Decker leery of Social Security system

Filed under: One on One |

* Name: Michael J. Decker

* Organization: Pikes Peak Area Agency on Aging

* Position: Director

* Hometown: I was born in Greeley, my mother and my grandfather were born in Brush. My father is from Nebraska. Colorado Springs is my real home town

* How long have you lived in Colorado Springs: 10 years. I graduated from Air Academy High School in 1975. I lived out of state for many years attending college and raising a family. I came back home in 2001.

* Education: BA Bethany College, Lindsborg, Kan.

* A few words about your company: The agency on aging administers programs and services funded through state funding and the Older Americans Act. These programs help residents remain in their own homes by removing barriers to independent living. We serve El Paso, Park and Teller counties. We help fund congregate meal sites, senior transportation services, telephone reassurance, respite care and counseling for caregivers. We administer two dental programs for low-income seniors, and provide advocacy for residents of long-term care facilities. We also publish the seniors’ resource – the Yellow Book.

* Recent accomplishments: My promotion from lead ombudsman (long-term care advocate) to agency director last December – I also hiked to the top of Pikes Peak in six hours and 35 minutes last September.

* Biggest career break: I was hired by Beverly Enterprises in 1994 as a nursing home administrator. I owe them and my old boss – they gave me a chance to get my foot in the door. Since then, I’ve found many fulfilling job opportunities.

* The toughest part of your job: Ensuring the compliance of our contractors with government regulations.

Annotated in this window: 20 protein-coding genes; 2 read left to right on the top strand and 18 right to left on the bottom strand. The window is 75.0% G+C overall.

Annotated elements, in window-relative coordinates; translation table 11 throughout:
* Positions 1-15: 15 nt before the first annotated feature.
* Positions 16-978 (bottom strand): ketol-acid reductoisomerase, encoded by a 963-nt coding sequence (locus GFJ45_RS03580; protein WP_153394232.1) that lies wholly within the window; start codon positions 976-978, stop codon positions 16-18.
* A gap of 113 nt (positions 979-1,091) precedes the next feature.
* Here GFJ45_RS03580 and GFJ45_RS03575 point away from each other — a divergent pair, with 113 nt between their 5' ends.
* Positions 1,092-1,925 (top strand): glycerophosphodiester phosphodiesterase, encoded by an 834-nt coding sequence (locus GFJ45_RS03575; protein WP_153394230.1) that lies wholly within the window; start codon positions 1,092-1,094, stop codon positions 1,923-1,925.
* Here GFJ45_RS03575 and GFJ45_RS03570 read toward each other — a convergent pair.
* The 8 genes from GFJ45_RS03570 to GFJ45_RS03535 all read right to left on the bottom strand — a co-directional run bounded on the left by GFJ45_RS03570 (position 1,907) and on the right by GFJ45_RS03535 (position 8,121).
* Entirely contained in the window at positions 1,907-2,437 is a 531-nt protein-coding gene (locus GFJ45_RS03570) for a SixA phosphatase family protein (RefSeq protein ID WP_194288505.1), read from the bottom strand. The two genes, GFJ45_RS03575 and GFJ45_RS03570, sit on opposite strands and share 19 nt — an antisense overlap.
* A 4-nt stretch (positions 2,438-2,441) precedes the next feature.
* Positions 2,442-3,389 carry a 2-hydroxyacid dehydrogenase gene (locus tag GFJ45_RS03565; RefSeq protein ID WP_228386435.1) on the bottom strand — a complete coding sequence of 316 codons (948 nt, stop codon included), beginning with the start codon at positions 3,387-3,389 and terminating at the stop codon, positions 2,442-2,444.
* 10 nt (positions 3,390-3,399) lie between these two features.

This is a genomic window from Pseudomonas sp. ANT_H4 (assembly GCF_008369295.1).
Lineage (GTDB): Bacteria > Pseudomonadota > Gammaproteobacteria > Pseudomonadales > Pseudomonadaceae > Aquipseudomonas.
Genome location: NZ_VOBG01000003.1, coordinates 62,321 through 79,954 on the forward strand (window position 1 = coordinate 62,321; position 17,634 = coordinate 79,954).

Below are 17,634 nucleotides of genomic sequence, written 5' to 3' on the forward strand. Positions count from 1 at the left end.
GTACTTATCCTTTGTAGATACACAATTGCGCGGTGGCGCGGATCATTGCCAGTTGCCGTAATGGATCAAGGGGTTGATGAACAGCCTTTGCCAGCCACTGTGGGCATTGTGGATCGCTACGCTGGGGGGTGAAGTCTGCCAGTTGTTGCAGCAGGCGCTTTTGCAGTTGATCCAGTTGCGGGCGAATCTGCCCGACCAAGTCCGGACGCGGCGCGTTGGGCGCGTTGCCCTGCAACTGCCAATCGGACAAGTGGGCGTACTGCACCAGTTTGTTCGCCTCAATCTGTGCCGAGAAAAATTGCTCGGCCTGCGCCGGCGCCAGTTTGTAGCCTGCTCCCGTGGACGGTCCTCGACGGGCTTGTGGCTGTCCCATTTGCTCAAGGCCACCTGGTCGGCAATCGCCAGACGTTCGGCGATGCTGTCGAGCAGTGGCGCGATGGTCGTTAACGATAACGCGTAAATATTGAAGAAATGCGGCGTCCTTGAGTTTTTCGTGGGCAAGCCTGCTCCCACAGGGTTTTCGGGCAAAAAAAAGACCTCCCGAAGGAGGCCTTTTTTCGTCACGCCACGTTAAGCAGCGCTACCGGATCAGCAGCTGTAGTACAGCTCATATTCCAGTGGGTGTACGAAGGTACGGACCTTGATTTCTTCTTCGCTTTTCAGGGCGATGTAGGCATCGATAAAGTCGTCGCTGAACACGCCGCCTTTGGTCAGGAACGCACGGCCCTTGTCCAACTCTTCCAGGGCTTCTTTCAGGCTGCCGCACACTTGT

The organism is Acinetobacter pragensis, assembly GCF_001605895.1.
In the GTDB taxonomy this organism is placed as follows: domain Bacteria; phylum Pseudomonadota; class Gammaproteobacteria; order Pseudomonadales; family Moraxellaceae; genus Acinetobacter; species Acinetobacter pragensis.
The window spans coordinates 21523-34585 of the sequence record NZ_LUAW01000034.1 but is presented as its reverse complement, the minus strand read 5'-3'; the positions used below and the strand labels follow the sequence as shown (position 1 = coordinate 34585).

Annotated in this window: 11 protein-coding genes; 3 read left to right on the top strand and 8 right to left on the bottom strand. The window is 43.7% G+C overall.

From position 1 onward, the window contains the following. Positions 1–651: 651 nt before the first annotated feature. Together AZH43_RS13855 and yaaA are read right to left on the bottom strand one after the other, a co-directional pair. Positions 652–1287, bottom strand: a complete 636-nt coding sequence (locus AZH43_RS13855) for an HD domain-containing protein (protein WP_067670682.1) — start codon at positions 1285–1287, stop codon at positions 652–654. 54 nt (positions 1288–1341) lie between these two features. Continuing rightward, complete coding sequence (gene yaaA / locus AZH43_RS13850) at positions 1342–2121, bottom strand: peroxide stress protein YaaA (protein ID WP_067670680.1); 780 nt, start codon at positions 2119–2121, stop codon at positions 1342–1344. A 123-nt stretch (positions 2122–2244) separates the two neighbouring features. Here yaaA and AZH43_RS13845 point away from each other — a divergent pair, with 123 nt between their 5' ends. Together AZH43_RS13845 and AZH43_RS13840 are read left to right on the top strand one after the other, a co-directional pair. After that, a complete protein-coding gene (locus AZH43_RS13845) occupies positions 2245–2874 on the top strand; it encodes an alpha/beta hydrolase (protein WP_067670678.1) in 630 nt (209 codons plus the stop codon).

* Someone you admire: My mom and dad

* About your family: I have five daughters, age 26 to 18 months and four grandchildren. My wife is Landra, a music teacher in District 49.

* Something else you’d like to accomplish: I have been a huge proponent of “Culture Change” – a movement in nursing homes. I believe in individualized and homelike care. Changing nursing homes from an institutional medical model to a homelike community is something I’d like to have a hand in.

* How your business will change in the next decade: Social Security is not enough to provide a decent living or pay for health care. The need for services will grow, and the resources to provide these services are in jeopardy. The word “crisis” seems extreme, but in 10 or 20 years the word may not be descriptive enough.

* What book are you currently reading? I’m re-reading Stephen Hawkings’ two books.

* What is the one thing you would change about Colorado Springs? I know growth is vital to our economy, but I’d love to see it slow down. I think it’s ludicrous to expect developers to provide schools. And our nonprofit agencies and churches are doing all they can to provide for the needs of at-risk adults in our community with its explosive population growth. The resources to provide for these individuals has to come from somewhere. I’d like to see TABOR go the way of all the earth.